## Thursday, March 24, 2011

## Tuesday, March 22, 2011

### Notetaking on the iPads #2: with freshmen!

Yesterday I did something I never thought I would do when I first started this experiment: I took notes with my freshmen on the iPad! I thought I would never do this because I assumed that freshmen would be too impatient, too distracted by the other features of the iPad to actually focus and learn. Well, you know what happens when you assume.

I think it helped that I chose a topic that was particularly conducive to taking notes on the iPad: systems of linear inequalities. My students in the past have had difficulty visualizing the solution space where the two linear inequalities intersect. The iPads, along with the app Noterize (which is quickly becoming my favoring notetaking app) helped students visualize this solutions space clearly.

The app has a highlight function, so students could highlight the solution space for each inequality in a different color, and then they could see the solution space for the system of inequalities clearly when the two different colors overlapped.

I also found that some of my messiest, most disorganized students took the neatest, most meticulous notes on the iPad. Usually these students were boys. I do not know why this happened - maybe it was because they had the opportunity to erase, or because it seemed more permanent or special than simply writing on paper.

I think it helped that I chose a topic that was particularly conducive to taking notes on the iPad: systems of linear inequalities. My students in the past have had difficulty visualizing the solution space where the two linear inequalities intersect. The iPads, along with the app Noterize (which is quickly becoming my favoring notetaking app) helped students visualize this solutions space clearly.

The app has a highlight function, so students could highlight the solution space for each inequality in a different color, and then they could see the solution space for the system of inequalities clearly when the two different colors overlapped.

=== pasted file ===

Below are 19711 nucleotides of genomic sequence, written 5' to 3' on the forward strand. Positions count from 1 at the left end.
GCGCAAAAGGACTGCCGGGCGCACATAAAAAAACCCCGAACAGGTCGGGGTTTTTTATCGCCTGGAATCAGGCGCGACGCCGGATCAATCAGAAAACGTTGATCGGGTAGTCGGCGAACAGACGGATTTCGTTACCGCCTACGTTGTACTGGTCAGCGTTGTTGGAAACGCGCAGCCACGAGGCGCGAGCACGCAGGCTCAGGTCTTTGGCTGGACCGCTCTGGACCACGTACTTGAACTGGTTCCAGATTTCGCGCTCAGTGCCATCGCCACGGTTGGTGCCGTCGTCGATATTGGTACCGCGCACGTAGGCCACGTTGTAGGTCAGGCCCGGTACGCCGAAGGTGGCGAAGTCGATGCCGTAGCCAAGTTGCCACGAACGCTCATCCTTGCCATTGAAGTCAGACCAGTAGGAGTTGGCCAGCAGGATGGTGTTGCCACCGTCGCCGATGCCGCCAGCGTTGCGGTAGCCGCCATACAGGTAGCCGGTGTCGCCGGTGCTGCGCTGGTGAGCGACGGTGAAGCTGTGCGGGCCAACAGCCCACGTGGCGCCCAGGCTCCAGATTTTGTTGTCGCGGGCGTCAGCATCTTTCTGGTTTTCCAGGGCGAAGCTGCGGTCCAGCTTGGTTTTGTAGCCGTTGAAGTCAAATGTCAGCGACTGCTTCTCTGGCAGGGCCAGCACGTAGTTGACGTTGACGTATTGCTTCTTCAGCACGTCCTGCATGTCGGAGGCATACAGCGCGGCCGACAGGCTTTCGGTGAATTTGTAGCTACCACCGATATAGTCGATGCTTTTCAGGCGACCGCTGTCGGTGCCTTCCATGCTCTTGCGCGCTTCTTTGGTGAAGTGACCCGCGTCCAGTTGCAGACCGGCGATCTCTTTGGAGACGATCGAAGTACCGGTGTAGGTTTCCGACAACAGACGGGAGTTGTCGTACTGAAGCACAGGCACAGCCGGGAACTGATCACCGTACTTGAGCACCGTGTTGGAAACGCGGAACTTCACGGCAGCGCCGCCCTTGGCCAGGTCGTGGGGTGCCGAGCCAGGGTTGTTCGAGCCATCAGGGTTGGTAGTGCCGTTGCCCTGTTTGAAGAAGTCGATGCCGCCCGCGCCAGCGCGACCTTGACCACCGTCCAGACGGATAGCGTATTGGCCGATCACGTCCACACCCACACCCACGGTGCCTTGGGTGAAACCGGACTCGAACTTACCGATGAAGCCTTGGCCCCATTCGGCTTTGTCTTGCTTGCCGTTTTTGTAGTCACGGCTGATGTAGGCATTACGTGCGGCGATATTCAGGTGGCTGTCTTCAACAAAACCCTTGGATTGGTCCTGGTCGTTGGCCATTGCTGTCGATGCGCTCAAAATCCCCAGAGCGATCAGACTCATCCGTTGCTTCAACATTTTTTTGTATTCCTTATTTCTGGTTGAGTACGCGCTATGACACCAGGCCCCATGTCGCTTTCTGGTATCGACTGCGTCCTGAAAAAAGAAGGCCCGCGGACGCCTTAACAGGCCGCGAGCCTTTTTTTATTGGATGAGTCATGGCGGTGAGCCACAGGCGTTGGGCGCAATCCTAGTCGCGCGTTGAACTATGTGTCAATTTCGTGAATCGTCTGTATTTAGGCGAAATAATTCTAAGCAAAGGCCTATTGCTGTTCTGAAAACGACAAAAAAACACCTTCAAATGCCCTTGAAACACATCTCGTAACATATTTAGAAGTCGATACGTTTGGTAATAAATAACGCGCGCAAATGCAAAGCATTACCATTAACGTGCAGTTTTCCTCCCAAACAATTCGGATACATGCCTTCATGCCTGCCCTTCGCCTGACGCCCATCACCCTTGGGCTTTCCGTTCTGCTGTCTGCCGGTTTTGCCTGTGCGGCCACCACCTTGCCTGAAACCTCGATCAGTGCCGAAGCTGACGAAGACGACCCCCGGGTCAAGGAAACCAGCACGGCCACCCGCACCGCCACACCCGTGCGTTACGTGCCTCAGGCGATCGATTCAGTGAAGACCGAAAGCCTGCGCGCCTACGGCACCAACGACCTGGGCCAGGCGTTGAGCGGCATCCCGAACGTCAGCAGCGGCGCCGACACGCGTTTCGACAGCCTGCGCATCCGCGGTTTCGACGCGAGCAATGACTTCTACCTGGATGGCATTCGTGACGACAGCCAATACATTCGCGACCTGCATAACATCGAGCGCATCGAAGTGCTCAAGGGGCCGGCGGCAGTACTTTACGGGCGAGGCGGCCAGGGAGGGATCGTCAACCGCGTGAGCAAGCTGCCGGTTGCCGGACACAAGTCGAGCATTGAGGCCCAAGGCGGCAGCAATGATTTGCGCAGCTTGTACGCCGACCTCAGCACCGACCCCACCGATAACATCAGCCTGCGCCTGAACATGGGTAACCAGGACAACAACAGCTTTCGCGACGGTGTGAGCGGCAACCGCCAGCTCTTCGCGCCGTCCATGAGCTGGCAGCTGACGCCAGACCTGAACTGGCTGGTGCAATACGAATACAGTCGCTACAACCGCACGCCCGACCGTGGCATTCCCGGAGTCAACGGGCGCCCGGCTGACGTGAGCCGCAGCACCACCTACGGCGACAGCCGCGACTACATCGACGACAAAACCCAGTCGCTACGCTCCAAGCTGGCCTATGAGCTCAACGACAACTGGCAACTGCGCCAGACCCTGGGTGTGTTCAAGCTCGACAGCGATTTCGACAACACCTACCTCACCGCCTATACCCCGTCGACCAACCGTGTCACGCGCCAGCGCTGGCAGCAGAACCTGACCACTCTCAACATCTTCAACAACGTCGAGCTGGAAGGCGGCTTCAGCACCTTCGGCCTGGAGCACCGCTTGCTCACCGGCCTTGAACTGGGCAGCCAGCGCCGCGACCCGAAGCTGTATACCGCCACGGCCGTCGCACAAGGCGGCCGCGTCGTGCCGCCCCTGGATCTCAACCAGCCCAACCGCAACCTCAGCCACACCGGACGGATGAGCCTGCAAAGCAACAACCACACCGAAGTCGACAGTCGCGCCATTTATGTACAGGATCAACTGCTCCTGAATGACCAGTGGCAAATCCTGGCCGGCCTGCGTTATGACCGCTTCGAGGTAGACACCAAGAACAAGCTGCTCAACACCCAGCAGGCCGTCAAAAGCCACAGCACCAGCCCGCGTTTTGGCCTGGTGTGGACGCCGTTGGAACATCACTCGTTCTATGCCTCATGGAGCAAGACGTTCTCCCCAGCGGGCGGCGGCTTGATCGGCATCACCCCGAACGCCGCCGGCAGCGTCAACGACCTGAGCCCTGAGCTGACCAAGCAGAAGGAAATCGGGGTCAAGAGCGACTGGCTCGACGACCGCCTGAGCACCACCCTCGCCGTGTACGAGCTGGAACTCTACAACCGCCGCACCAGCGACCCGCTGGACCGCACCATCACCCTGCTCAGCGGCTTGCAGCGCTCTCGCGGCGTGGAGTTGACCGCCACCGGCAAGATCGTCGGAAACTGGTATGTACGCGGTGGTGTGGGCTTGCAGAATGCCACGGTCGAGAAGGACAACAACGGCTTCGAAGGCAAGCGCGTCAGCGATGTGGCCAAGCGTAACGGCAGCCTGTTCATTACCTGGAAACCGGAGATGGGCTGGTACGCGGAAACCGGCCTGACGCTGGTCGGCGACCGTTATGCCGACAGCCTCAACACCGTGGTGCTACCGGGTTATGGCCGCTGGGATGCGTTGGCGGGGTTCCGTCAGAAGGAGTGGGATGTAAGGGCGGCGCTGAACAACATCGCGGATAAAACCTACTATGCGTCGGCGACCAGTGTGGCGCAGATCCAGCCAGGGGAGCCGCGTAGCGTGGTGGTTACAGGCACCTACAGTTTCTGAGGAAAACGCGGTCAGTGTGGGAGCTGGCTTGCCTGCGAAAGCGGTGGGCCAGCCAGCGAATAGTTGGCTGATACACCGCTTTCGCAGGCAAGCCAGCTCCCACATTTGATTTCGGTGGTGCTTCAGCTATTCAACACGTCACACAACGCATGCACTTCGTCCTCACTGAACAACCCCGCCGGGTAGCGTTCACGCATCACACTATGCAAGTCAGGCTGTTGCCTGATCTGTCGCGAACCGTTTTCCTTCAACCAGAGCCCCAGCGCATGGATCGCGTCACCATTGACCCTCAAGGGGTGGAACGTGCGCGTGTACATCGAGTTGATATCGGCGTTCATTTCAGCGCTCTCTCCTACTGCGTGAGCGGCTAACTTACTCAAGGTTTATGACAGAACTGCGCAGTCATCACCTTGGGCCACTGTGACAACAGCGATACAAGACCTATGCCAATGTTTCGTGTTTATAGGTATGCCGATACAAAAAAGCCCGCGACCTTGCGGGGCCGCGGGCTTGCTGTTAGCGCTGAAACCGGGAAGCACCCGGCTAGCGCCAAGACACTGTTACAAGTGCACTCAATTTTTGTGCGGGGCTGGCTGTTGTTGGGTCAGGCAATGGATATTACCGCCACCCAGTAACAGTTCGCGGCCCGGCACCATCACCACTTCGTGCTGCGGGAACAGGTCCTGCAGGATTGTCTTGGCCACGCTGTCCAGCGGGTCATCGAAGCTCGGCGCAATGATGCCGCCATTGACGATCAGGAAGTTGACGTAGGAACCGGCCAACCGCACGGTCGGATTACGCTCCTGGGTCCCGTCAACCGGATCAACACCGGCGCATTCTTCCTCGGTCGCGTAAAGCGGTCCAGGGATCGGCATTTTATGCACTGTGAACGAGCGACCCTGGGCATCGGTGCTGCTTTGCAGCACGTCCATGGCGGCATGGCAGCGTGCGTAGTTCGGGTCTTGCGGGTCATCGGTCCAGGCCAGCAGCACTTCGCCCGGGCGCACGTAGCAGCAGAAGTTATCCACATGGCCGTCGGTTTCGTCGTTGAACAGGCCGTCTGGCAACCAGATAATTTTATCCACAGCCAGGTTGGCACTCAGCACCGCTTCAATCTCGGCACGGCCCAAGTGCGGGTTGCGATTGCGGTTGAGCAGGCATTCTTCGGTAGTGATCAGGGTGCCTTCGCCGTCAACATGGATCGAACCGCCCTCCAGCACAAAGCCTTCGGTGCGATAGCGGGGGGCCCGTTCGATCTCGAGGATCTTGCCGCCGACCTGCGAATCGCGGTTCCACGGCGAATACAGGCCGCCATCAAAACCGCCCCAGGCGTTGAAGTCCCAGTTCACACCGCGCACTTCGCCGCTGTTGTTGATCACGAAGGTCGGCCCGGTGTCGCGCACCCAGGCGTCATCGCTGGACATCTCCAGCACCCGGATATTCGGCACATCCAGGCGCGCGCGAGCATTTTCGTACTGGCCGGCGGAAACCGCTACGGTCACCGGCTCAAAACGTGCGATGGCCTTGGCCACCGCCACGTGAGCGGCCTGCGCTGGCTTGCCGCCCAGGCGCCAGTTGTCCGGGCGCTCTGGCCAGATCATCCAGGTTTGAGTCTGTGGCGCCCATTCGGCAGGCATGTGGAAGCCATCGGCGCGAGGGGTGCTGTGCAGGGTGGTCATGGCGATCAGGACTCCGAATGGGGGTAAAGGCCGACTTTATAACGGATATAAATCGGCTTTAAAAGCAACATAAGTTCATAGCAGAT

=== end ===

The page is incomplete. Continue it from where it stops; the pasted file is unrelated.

I also found that some of my messiest, most disorganized students took the neatest, most meticulous notes on the iPad. Usually these students were boys. I do not know why this happened - maybe it was because they had the opportunity to erase, or because it seemed more permanent or special than simply writing on paper.

## Monday, March 7, 2011

### Update: Algebra I iPad Textbook

Here is a small update on how the HMH-Fuse iPad Algebra I Textbook Pilot study is going.

There is not a lot of data yet on whether the iPad classes are doing better than the standard textbook classes, but so far it sounds like this teacher and I are drawing the same conclusions: The iPad is not a cure-all, but it does make learning more fun for students. It gives some students (usually the most uninterested) an opportunity to be interested in the material.

One thing that this teacher is doing that I might try is using videos in the classroom. It seems like a great way to differentiate instruction, something that I have not yet accomplished using the iPads. I will keep you updated on how that goes!

There is not a lot of data yet on whether the iPad classes are doing better than the standard textbook classes, but so far it sounds like this teacher and I are drawing the same conclusions: The iPad is not a cure-all, but it does make learning more fun for students. It gives some students (usually the most uninterested) an opportunity to be interested in the material.

One thing that this teacher is doing that I might try is using videos in the classroom. It seems like a great way to differentiate instruction, something that I have not yet accomplished using the iPads. I will keep you updated on how that goes!

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